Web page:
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Fiesta Mexicana’s Golden Jubilee Cause for Celebration

In 1965, Rose Marie Mendez, a dancer and choreographer, founded Rose Marie’s Fiesta Mexicana, a dance troupe designed to preserve the dance traditions of her native Mexico.

Her dedication in teaching, promoting and preserving the great dance traditions was the subject of a special presentation recently hosted by the Ethnic Enrichment Commission.

The diplomatic ball brought together many of the participants in the ethnic enrichment festival, the annual fall celebration of the ethnic communities in the Kansas City area. This year’s host was Mexico.

The ball is an annual gala hosted by various cultural representatives to showcase those countries. Mexico was this year’s host and Mendez was selected by the Mexican Consulate to help coordinate the musical program. The celebration coincided with Rose Marie’s Fiesta Mexicana Golden Jubilee.

Mendez brought together collaborators, old and new, including el Grupo Folklorico del Estado de Coahuila, Ballet Folklorico de Topeka, and her own Fiesta Mexicana accompanied by Mariachi los Arrieros from El Paso, Texas.

“It is not about me. I am the one that is here now … but we had a lot of guidance in my family and in my life with my grandfather, who spearheaded this and I was lucky to meet him when I was young,” recalled Mendez. “And there is my mother who was a professional pianist. … We have lasted fifty years in the community.

“We started Fiesta Mexicana many years ago in 1965 in a church setting,” she added. “From there we grew to community centers, reaching out to be able to keep the community alive. The fiestas were held in Shawnee Park. Trying to do that that time was different. For example the music, since there were no live musicians around we used 33 LPs and we had some wonderful girls that were able to cue it right on the line.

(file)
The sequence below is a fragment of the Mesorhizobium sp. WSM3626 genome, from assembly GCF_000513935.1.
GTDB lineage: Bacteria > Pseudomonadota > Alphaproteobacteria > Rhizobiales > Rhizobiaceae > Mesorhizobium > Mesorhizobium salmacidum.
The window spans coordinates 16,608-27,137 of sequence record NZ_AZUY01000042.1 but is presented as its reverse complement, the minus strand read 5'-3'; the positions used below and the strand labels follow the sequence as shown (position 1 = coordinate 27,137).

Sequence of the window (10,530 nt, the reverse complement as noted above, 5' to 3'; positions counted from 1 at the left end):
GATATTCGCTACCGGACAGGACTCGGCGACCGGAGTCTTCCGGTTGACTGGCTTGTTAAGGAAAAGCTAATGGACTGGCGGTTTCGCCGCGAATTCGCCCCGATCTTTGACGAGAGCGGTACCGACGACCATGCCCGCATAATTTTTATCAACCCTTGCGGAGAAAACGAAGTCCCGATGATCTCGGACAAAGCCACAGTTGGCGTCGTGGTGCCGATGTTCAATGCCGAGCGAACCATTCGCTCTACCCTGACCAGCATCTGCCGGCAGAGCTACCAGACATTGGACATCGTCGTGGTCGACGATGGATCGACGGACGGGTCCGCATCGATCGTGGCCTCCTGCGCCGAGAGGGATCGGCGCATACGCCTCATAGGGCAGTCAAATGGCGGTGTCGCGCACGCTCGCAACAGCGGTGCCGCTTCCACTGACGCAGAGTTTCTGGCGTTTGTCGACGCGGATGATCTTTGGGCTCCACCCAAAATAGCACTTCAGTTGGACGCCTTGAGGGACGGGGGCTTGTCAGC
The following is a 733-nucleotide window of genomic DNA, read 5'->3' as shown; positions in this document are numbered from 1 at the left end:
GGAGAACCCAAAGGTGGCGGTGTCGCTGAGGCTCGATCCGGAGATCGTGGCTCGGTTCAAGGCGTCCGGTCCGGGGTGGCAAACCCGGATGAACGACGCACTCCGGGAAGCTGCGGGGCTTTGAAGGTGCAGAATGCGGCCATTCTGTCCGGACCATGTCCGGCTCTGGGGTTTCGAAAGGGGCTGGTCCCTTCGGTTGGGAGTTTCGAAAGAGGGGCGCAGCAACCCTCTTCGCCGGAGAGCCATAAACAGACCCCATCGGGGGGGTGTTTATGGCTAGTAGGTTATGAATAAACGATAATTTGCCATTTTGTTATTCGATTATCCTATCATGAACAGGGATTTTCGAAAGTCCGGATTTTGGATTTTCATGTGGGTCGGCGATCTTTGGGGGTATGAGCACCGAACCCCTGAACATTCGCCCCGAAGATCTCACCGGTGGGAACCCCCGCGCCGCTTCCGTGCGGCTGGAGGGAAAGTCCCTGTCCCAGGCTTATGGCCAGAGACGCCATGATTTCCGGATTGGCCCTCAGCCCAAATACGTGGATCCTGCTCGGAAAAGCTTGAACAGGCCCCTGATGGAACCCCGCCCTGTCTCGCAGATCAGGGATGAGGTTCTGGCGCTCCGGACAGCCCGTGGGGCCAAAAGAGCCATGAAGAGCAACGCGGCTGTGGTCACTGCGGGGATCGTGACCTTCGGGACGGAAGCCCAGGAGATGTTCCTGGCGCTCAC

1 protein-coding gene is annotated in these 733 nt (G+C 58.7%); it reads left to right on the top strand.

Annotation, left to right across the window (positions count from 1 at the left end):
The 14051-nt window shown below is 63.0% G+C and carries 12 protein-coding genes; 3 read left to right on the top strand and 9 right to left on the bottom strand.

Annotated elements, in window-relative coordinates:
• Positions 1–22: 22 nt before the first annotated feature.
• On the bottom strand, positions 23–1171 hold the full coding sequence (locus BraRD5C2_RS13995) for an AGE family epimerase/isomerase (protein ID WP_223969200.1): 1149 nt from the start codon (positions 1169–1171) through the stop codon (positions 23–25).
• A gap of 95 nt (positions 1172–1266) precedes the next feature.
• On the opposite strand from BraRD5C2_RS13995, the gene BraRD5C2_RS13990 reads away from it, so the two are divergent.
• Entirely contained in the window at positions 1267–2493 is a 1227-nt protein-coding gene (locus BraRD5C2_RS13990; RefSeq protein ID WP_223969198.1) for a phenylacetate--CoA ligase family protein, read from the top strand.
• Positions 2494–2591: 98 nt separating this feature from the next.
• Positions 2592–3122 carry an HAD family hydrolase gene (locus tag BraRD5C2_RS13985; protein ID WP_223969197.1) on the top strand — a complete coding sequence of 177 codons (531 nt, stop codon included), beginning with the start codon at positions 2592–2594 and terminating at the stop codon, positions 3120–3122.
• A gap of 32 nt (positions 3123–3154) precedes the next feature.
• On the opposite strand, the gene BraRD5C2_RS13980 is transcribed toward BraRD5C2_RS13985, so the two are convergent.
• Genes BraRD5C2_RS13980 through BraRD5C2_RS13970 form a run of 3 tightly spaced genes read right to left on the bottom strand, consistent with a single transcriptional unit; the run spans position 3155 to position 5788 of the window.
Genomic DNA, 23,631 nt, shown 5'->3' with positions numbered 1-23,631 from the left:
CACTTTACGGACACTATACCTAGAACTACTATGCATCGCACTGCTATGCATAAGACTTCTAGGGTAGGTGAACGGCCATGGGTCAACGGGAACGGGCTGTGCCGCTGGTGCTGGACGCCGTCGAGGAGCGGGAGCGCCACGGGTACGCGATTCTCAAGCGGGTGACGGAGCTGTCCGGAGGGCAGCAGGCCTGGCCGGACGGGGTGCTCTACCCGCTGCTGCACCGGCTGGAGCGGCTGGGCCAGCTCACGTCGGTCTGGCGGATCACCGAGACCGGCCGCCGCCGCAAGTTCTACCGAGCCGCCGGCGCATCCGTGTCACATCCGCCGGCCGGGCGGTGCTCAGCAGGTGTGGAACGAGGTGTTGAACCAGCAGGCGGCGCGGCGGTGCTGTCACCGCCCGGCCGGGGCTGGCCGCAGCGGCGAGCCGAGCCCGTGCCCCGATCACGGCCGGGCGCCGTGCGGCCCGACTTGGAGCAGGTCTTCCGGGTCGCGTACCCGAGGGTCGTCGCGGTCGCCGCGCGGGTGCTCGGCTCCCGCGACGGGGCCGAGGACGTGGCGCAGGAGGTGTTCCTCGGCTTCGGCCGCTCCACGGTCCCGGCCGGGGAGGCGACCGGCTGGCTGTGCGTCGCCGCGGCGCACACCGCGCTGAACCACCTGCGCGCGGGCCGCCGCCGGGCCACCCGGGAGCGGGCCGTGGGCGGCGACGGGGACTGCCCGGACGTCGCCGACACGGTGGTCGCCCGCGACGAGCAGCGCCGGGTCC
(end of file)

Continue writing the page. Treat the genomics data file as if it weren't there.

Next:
“There are a lot of blessings here in the fact that the kids and the families and the generations have sent me their children to be able to come forward and work with us,” added Mendez. “We continue our training through the National Association of Folkloric Arts. … We continue to grow. … Everybody asks me if I am ready to throw in the towel and I say, ‘no, the Lord has given me a time to work and he blessed me with training my legs and my feet to be able to share the music.”

One of the presenters, Enrique Sanchez Reyna of el Grupo Folklorico del Estado de Coahuila, talked about the importance of the celebration and presentation.

“It is admirable to see these young people with Mexican roots working and learning these dances of Mexican origin. … Here we have the first seeds that will take seed and grow and go beyond just being here in Kansas City. That is why it is important for us to work with the kids so that those traditions continue,” said Reyna.

Juan Cabello began working with Mendez over 42 years ago and now at 63, he is helping out with the celebration. He welcomes the opportunity. The Folklorico Groupo de Coahuila is a nice blend of young and old, some of them he danced with when he was younger.